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The Evolution of Politically Conscious Lesbian Poetry In "'Kissing/Against the Light': A Look at Lesbian Poetry," her 1978 (rev. 1981, 1982) essay that serves as an important historical marker in the first decades' evolution of politically conscious lesbian poetry, Bulkin reiterates the heart of an important lesbian vision:
The Evolution of Politically Conscious Lesbian Poetry
In "'Kissing/Against the Light': A Look at Lesbian Poetry," her 1978 (rev. 1981, 1982) essay that serves as an important historical marker in the first decades' evolution of politically conscious lesbian poetry, Bulkin reiterates the heart of an important lesbian vision:
It is not known if those
The search is further compounded when the goal is finding not just a lesbian, but a lesbian poet, especially among those groups . . . without a way to get their written or oral poetry reproduced and distributed.
Ostriker characterizes Rich as a poet of ideas. Concomitantly, many lesbian poets hold dear and share profound ideas about transforming cultural, personal, social, familial values, and in ways that ask more, not less, caretaking and consideration between and among individuals.
Lesbian Poetry and Post-modernism
Recently Judith Roof plumbed the significance of the fact that the "emergence of activist gay and lesbian groups and the naming of the postmodern occur at about the same time. Del Martin, Phyllis Lyon, and others founded the Daughters of Bilitis in the autumn of 1955, a year after" the first use of "the term postmodern."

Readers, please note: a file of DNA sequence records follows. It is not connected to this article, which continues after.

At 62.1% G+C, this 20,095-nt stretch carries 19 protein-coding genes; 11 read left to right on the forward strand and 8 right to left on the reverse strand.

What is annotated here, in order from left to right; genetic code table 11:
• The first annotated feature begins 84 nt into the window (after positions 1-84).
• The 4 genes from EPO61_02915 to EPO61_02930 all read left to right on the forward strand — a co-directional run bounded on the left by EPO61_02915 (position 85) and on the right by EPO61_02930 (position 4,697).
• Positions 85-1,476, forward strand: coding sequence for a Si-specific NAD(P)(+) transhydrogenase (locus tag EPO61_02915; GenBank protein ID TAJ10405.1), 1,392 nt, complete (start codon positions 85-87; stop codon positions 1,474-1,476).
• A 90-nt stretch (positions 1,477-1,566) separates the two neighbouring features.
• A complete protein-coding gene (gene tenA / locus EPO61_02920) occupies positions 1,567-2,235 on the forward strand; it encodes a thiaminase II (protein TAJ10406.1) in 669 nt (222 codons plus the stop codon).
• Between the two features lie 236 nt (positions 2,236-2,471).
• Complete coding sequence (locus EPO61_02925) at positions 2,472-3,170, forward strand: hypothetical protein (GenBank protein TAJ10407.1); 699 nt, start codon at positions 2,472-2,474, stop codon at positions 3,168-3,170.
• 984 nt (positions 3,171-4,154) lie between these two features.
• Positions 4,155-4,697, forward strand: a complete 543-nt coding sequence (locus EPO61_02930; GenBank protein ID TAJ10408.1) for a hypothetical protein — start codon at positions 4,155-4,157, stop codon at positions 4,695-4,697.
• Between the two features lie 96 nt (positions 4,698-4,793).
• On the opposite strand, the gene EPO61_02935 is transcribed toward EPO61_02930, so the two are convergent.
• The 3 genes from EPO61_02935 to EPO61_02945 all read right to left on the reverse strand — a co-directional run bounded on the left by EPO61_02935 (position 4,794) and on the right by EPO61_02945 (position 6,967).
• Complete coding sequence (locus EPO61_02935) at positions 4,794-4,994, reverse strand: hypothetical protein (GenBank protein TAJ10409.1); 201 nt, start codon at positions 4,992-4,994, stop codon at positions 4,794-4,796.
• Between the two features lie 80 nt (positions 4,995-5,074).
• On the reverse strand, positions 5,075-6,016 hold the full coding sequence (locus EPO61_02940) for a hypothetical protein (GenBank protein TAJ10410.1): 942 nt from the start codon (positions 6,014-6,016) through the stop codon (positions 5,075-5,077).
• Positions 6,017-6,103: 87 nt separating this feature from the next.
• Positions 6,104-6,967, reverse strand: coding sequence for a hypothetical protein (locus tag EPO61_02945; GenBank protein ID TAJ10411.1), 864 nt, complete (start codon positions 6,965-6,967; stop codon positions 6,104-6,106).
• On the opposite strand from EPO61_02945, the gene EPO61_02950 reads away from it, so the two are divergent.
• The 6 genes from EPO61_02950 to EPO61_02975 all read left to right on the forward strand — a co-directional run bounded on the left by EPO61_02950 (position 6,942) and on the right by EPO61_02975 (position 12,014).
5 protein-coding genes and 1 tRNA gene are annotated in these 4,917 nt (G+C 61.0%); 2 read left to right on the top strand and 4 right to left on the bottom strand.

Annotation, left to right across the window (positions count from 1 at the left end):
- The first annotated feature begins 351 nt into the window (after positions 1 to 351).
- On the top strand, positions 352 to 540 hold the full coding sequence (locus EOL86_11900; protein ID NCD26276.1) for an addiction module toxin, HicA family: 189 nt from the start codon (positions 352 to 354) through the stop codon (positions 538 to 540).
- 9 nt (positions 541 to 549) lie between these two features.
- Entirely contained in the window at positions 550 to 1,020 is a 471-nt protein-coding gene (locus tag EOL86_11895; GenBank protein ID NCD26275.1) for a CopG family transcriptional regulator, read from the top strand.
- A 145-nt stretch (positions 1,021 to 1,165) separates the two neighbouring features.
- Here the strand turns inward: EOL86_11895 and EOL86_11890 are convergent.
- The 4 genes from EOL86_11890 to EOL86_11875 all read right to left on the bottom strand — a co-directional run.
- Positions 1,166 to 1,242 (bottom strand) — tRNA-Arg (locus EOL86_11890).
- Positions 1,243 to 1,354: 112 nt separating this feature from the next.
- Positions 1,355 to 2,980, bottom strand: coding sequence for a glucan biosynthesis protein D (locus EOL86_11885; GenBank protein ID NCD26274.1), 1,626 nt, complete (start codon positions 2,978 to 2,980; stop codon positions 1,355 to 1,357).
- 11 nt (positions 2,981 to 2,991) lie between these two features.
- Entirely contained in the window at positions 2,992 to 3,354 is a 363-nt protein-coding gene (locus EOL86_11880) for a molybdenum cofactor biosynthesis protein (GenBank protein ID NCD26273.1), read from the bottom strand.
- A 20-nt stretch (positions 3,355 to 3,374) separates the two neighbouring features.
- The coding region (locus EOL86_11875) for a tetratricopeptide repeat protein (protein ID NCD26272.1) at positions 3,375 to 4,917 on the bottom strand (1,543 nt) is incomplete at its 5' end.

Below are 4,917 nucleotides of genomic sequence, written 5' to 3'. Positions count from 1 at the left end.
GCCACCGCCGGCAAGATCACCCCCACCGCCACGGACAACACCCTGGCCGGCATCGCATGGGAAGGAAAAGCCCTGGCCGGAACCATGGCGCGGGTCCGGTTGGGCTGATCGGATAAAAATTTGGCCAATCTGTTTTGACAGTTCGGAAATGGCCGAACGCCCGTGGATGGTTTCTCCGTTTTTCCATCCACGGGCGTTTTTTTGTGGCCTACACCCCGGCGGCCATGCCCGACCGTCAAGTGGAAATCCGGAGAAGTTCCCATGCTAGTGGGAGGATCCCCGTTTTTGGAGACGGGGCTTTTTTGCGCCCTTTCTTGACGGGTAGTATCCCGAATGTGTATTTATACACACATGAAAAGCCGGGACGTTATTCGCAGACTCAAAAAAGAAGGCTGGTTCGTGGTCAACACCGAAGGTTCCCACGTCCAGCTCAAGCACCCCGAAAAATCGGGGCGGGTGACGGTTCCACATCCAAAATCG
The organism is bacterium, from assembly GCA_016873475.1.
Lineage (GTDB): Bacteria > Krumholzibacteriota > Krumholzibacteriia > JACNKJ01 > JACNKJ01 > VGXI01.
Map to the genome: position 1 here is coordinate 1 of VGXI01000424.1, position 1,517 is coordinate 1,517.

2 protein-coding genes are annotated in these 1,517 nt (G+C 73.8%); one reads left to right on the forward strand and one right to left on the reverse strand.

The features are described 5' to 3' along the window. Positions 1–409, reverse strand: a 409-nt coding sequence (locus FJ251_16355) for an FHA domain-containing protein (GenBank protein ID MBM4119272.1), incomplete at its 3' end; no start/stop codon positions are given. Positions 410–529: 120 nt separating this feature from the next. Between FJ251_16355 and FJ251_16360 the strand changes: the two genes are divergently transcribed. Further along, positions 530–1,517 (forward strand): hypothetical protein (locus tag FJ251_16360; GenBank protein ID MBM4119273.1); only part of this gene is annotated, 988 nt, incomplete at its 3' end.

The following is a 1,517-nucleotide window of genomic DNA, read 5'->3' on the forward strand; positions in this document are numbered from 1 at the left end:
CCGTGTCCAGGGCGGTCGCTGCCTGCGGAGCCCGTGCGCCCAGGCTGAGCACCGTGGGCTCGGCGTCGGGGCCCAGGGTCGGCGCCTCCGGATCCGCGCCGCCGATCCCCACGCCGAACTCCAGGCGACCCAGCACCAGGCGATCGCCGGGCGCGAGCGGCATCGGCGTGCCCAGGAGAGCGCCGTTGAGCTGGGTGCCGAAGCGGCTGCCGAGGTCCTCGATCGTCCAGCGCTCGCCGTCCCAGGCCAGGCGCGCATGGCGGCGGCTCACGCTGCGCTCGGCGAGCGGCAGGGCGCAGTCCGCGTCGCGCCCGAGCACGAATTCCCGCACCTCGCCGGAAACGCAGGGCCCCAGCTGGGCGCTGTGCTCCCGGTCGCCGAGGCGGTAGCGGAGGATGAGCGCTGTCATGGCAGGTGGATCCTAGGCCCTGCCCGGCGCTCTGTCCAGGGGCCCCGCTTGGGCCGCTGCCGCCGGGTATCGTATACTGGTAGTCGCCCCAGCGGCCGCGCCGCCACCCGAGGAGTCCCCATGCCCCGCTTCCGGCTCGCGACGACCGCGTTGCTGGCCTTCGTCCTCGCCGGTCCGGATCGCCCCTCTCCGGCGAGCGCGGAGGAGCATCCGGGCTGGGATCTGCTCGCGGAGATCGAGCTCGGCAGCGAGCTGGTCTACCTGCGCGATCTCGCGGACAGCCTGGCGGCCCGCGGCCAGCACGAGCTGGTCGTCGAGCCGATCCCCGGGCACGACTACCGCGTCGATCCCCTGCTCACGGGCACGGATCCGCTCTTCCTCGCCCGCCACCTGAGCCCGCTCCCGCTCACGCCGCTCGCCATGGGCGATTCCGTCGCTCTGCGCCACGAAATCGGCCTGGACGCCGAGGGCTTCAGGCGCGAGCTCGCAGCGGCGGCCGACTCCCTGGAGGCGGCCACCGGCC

Before Stonewall, both usages marked "rejection of legitimating metanarratives that form the basis for deciding what is true," and by the mid-eighties some critics . . . see the lesbian and the postmodern as categories that challenge centered logic and identity, the lesbian confronting heterosexuality and gender, the postmodern questioning subjectivity, knowledge, and truth. . . . Different phenomena brought together in the suggestion of a shared context, the lesbian and the postmodern are less an equation than a very contemporary comparison generated finally not by any postmodern intellectual practice but rather by a very traditional drive for identity, certainty, and legitimation.
Lesbian poetry, then, poses many a previously unimagined question about language, its possibilities and limitations, and is sometimes as radically experimental exploiting language and form as it is sometimes radically political.
Of Grahn's "A Woman Is Talking To Death," Bulkin wrote:
"That's a fact," Grahn keeps observing as she builds image after image of women ignored, derided, abused. The central "fact" of the poem is finally the poet's own lesbianism. In a society that perceives lesbians as committing "indecent acts" and that leers at women who kiss each other, who call each other "lovers," who admit to "wanting" another woman, Grahn forces a rethinking of both language and the assumptions behind it.
Remarking that the "rhetorical drive" of Grahn's poetry draws on biblical and protesting oral traditions, Bulkin concludes that "this oral quality" underscores the "sense that the poem should be heard with others, not read by oneself." This is not a poetry for private pleasure only but a poetry of motivation meant to act as a force to change the world.
Poetry as Public Discourse
As lesbian and gay activists have worked to make public awareness of sexualities that have been mystified, oppressed, and punished through cultural conventions and legal systems of privatization and domestication, so many contemporary lesbian poets create works especially conducive for public discourse and education.
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